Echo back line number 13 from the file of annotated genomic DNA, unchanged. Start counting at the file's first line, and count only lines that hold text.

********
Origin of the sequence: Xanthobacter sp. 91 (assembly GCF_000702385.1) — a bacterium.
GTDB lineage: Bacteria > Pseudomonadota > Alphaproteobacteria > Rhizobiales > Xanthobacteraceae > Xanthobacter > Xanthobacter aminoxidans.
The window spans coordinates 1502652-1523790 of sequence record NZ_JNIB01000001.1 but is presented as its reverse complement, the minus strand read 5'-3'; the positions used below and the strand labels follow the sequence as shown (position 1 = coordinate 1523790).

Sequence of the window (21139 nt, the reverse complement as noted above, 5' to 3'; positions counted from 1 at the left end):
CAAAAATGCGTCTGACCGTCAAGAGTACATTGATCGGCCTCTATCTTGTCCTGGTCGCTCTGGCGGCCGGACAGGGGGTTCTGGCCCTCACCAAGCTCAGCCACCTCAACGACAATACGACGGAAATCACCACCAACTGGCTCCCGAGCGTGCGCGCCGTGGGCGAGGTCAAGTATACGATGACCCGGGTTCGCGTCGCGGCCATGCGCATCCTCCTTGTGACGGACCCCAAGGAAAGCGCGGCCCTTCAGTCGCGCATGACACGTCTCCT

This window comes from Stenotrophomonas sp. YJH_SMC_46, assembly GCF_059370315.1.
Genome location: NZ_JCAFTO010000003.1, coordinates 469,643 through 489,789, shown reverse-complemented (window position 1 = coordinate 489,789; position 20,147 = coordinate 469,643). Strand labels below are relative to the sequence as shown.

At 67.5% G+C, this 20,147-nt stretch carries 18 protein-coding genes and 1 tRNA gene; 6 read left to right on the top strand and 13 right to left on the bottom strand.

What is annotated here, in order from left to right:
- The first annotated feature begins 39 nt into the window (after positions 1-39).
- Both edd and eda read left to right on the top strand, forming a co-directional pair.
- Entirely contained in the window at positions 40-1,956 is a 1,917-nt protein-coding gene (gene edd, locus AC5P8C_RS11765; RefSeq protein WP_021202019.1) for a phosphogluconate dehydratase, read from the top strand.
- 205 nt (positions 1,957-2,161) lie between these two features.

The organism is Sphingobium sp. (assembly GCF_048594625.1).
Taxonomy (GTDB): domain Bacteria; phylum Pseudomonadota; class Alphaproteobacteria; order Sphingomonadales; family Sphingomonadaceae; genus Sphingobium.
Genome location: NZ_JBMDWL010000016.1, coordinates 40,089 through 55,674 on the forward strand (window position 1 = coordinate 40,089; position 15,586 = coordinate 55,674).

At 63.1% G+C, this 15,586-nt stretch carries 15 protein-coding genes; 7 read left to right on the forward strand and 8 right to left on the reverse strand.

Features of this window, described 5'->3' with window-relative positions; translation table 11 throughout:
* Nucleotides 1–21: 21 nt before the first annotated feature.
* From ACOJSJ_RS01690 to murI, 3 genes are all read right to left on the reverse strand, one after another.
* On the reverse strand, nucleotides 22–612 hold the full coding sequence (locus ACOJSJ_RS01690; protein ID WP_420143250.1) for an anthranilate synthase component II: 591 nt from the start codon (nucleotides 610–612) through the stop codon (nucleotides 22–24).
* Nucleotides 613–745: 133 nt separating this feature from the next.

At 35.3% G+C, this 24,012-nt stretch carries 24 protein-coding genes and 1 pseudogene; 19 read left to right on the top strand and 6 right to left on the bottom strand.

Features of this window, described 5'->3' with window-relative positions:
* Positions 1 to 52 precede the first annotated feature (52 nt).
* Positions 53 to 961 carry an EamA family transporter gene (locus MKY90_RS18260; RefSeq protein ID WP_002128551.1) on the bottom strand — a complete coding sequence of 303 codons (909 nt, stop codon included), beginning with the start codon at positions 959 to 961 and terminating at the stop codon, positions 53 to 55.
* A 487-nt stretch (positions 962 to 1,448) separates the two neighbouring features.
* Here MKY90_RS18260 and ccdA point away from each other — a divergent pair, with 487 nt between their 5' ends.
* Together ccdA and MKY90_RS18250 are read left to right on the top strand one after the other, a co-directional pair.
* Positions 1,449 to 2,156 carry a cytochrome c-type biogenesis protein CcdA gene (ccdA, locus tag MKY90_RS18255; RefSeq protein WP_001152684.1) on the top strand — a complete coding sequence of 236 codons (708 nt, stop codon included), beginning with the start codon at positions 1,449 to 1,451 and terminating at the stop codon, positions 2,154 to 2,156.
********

- 205 nt (positions 1,957-2,161) lie between these two features.